Traditional features: We included four length-related features (tradlen) that have proven successful in previous work (Feng et al. 2010; Nenkova et al. 2010; François and Miltsakaki 2012): the average word and sentence length, the ratio of long words in a text (i.e., words containing more than three syllables), and the percentage of polysyllable words. We also incorporated two traditional lexical features (tradlex): the percentage of words that can be found in the Chall and Dale list (1995) for the English texts or in the CLIB list (Staphorsius 1994) for the Dutch texts.4 We also calculated the type token ratio to measure the level of lexical complexity within a text. All these features were obtained after processing the text with a state-of-the-art English (LeTs; Van de Kauter et al. 2013) and Dutch (Frog; van den Bosch et al. 2007) preprocessor and a designated classification-based syllabifier (van Oosten, Tanghe, and Hoste 2010).

Lexical features: Because we envisaged having no presupposition on the various levels of complexity in our corpus, we decided to build two generic language models, one for English based on the written part of the BNC corpus (Aston and Burnard 1998) and one for Dutch based on a subset of the SoNaR corpus (Oostdijk et al. 2013) containing only newspaper, magazine, and Wikipedia material. These language models were built up to an order of 5 (n = 5) with Kneser-Ney smoothing using the SRILM toolkit (Stolcke 2002). As features (lexlm), we calculated the perplexity of a given text when compared with this reference data and also normalized this score by including the document length, as seen in Kate et al. (2010). Besides these n-gram models, which have proven strong predictors of readability in previous work (Feng et al. 2010; Kate et al. 2010; François 2011), we also introduced two other metrics that were calculated using the same reference corpora (lexterm). Inspired by terminological work, we included the Term Frequency-Inverse Document Frequency, aka tf-idf (Salton 1989) and the Log Likelihood (Rayson and Garside 2000) ratio of all terms included in a particular text.

Syntactic features: We incorporated two types of syntactic features: a shallow level where all features are computed based on PoS-tags (shallowsynt) and a deeper level based on dependency parsing (deepsynt). We included 25 shallow features, inspired by Feng et al. (2010), relating to the five main part-of-speech classes: nouns, adjectives, verbs, adverbs, and prepositions. For each class, we indicated their absolute and relative frequency in the text, in the sentence and the average type per sentence. In addition, we calculated two additional features, the average number of content and function words within a text (Leroy et al. 2008). For these calculations, the same preprocessor tools were used as mentioned above. For the deep syntactic features, we incorporated the parse tree features as first introduced by Schwarm and Ostendorf (2005) that have proven successful in many other studies (Pitler and Nenkova 2008; Petersen and Ostendorf 2009; Feng et al. 2010; Nenkova et al. 2010). We calculated the parse tree height, the number of subordinating conjunctions, and the ratio of the noun, verb, and prepositional phrases. We also included the average number of passive constructions in a text. The parsers underlying these features were the Stanford parser (de Marneffe, MacCartney, and Manning 2006) for English and the Alpino parser (van Noord et al. 2013) for Dutch.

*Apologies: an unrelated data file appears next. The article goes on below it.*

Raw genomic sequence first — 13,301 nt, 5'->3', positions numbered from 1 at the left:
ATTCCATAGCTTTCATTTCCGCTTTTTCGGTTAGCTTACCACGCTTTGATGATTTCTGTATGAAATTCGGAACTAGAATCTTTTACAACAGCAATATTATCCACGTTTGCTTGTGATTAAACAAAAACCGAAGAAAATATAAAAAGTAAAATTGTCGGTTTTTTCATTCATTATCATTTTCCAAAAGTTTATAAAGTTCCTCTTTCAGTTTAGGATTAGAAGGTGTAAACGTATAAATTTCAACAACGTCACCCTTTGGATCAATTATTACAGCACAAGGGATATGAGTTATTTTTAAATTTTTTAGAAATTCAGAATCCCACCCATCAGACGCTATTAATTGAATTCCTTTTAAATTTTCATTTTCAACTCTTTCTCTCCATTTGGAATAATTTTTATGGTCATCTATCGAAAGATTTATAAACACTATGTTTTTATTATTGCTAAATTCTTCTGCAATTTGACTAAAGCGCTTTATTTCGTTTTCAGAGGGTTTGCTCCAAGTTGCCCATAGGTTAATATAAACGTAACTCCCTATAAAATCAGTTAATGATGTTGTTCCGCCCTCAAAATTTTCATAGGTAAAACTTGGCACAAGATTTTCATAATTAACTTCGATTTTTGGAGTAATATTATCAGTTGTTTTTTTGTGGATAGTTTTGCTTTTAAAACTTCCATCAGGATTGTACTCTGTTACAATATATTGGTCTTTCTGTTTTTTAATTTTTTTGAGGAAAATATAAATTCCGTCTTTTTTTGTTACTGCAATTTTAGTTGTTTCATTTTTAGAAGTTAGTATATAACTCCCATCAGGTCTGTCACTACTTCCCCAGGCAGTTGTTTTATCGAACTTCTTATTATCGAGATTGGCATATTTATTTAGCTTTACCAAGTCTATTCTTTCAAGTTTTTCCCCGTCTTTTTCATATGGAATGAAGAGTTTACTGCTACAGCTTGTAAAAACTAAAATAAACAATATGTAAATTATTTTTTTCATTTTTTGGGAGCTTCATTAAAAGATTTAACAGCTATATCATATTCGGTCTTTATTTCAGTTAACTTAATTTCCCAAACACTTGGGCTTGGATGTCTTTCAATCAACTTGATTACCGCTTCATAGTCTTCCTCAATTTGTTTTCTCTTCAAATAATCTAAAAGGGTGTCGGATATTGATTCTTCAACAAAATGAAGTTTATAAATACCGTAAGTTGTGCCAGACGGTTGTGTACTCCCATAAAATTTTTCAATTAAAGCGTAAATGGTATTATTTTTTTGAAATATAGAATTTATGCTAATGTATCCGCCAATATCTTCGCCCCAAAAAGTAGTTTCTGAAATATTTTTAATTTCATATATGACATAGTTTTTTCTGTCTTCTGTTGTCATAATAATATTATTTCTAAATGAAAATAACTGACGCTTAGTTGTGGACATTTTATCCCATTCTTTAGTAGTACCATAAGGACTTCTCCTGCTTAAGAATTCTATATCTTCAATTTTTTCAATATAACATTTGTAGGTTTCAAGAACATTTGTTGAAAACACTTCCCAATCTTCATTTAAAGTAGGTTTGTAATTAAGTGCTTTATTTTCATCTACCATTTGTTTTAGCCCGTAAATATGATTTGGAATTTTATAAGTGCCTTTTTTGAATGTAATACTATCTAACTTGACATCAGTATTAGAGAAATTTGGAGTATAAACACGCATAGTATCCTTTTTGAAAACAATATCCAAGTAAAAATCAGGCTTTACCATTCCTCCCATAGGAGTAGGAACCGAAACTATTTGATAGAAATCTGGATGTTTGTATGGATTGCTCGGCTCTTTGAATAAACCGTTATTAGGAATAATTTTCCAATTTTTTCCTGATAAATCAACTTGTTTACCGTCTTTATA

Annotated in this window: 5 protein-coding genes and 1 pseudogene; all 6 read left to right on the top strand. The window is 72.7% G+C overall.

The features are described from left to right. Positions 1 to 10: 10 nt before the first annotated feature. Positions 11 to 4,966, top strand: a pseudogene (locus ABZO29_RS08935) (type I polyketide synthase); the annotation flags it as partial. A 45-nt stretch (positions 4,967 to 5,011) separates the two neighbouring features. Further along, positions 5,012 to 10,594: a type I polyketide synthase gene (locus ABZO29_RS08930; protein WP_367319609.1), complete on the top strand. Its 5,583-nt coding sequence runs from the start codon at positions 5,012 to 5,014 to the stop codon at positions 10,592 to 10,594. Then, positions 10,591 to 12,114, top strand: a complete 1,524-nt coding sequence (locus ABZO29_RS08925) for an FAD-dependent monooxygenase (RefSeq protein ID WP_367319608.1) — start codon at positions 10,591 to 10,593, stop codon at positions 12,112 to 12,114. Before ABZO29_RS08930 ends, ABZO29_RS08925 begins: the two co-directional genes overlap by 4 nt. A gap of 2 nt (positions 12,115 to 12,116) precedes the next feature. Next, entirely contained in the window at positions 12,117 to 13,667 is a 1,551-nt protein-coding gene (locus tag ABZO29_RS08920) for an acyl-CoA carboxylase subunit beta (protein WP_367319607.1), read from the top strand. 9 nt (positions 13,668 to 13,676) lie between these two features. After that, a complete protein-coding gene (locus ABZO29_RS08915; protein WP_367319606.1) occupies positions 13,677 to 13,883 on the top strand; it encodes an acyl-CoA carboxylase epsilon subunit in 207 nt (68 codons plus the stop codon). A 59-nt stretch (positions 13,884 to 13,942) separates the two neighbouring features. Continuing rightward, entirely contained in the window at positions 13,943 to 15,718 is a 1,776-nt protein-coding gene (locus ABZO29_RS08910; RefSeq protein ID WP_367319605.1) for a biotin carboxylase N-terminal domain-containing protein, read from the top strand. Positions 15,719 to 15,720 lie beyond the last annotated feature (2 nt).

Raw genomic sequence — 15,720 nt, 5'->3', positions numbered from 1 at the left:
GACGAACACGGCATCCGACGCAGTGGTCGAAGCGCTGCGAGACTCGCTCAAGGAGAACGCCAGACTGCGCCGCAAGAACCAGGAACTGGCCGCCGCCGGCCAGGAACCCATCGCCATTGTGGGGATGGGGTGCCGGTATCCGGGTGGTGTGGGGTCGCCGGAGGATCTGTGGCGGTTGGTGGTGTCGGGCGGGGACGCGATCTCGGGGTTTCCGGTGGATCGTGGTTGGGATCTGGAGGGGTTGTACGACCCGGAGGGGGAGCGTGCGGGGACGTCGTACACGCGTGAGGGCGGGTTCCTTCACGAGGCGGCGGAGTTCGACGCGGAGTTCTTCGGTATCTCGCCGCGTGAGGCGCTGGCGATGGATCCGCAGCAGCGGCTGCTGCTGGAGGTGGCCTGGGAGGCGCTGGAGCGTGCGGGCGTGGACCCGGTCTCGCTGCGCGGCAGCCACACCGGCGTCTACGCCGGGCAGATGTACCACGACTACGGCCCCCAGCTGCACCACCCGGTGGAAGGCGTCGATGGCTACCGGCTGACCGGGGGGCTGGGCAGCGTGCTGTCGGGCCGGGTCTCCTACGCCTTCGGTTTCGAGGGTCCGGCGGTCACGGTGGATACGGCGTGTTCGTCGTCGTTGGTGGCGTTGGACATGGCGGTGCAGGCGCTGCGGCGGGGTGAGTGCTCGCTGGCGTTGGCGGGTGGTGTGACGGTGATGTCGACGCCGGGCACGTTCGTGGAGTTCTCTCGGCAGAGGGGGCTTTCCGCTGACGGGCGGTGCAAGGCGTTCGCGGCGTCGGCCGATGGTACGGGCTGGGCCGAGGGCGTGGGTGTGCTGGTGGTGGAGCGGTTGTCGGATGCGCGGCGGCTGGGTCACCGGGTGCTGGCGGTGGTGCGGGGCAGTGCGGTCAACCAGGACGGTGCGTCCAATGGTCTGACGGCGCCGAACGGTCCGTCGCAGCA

Semantic features: Because connectives serve as an important indication of textual cohesion in a text (Halliday and Hasan 1976; Graesser et al. 2004), we integrated several features based on a list look-up of connectives (shallowsem). The English and Dutch lists were drawn up by linguistic experts. As features, we counted the average number of connectives within a text and the average amount of causal, temporal, additive, contrastive, and concessive connectives on both the sentence and document level. As named entity information provides us with a good estimation of the amount of world knowledge required to read and understand a particular text, we calculated the number of entities and unique entities and the number of entities on the sentence level, and we made a comparison between predicted named entities (that is, recognized by a NER system) and shallow entities (based on PoS-tags [ner]). For English, we used the Stanford NER (Finkel, Grenager, and Manning 2005) and for Dutch the NERD system (Desmet and Hoste 2013). Coreferential relations, then, might indicate how structured and thus how coherent a particular text is. We represented as features the number of coreferential chains present in a text, the average length of a chain, the average number of coreferring expressions and unique mentions, and we also count how many chains span more than half of the text (coref). To this purpose, we used the Stanford Coreference Resolver (Lee et al. 2013) for English and COREA (De Clercq, Hendrickx, and Hoste 2011) for Dutch. In order to determine how many agents or modifiers a particular text contains, we also calculated the average number of arguments and modifiers and the average occurrence of every possible PropBank label (Palmer, Gildea, and Kingsbury 2005) (srl). For the construction of these features, we used the English semantic role labeler (SRL) as part of the Mate-Tools (Björkelund, Hafdell, and Nugues 2009) and for Dutch the SoNaR SRL (De Clercq, Monachesi, and Hoste 2012).

Both the entity and coreference features were tested before in the work of Feng et al. (2010). They found that none of these features possesses a high predictive power for readability research which was mainly because of the low performance of the individual tools used for making them. As the text material that was selected for our Dutch data set was drawn from the SoNaR corpus, which was enriched with manual dependency tree, named entity, coreference, and semantic role semantic information, we are able to work with gold-standard information and can thus assess for Dutch the upper bound impact of including these different types of information.